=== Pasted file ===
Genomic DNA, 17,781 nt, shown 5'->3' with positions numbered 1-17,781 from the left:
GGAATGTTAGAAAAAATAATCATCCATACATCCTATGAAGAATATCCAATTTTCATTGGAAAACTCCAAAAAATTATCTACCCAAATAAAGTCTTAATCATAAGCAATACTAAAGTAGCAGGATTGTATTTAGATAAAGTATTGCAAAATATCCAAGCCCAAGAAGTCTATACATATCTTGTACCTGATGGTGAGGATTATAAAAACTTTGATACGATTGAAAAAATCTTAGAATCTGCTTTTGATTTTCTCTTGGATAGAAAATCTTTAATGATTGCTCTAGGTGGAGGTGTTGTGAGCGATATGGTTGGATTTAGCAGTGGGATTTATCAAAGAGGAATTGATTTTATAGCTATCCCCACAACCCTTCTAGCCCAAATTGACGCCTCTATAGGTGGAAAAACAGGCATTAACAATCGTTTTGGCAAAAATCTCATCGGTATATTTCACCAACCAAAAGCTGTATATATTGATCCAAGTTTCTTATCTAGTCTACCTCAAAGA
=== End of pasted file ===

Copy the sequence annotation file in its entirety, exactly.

Genomic DNA, 17,781 nt, shown 5'->3' with positions numbered 1-17,781 from the left:
GGAATGTTAGAAAAAATAATCATCCATACATCCTATGAAGAATATCCAATTTTCATTGGAAAACTCCAAAAAATTATCTACCCAAATAAAGTCTTAATCATAAGCAATACTAAAGTAGCAGGATTGTATTTAGATAAAGTATTGCAAAATATCCAAGCCCAAGAAGTCTATACATATCTTGTACCTGATGGTGAGGATTATAAAAACTTTGATACGATTGAAAAAATCTTAGAATCTGCTTTTGATTTTCTCTTGGATAGAAAATCTTTAATGATTGCTCTAGGTGGAGGTGTTGTGAGCGATATGGTTGGATTTAGCAGTGGGATTTATCAAAGAGGAATTGATTTTATAGCTATCCCCACAACCCTTCTAGCCCAAATTGACGCCTCTATAGGTGGAAAAACAGGCATTAACAATCGTTTTGGCAAAAATCTCATCGGTATATTTCACCAACCAAAAGCTGTATATATTGATCCAAGTTTCTTATCTAGTCTACCTCAAAGA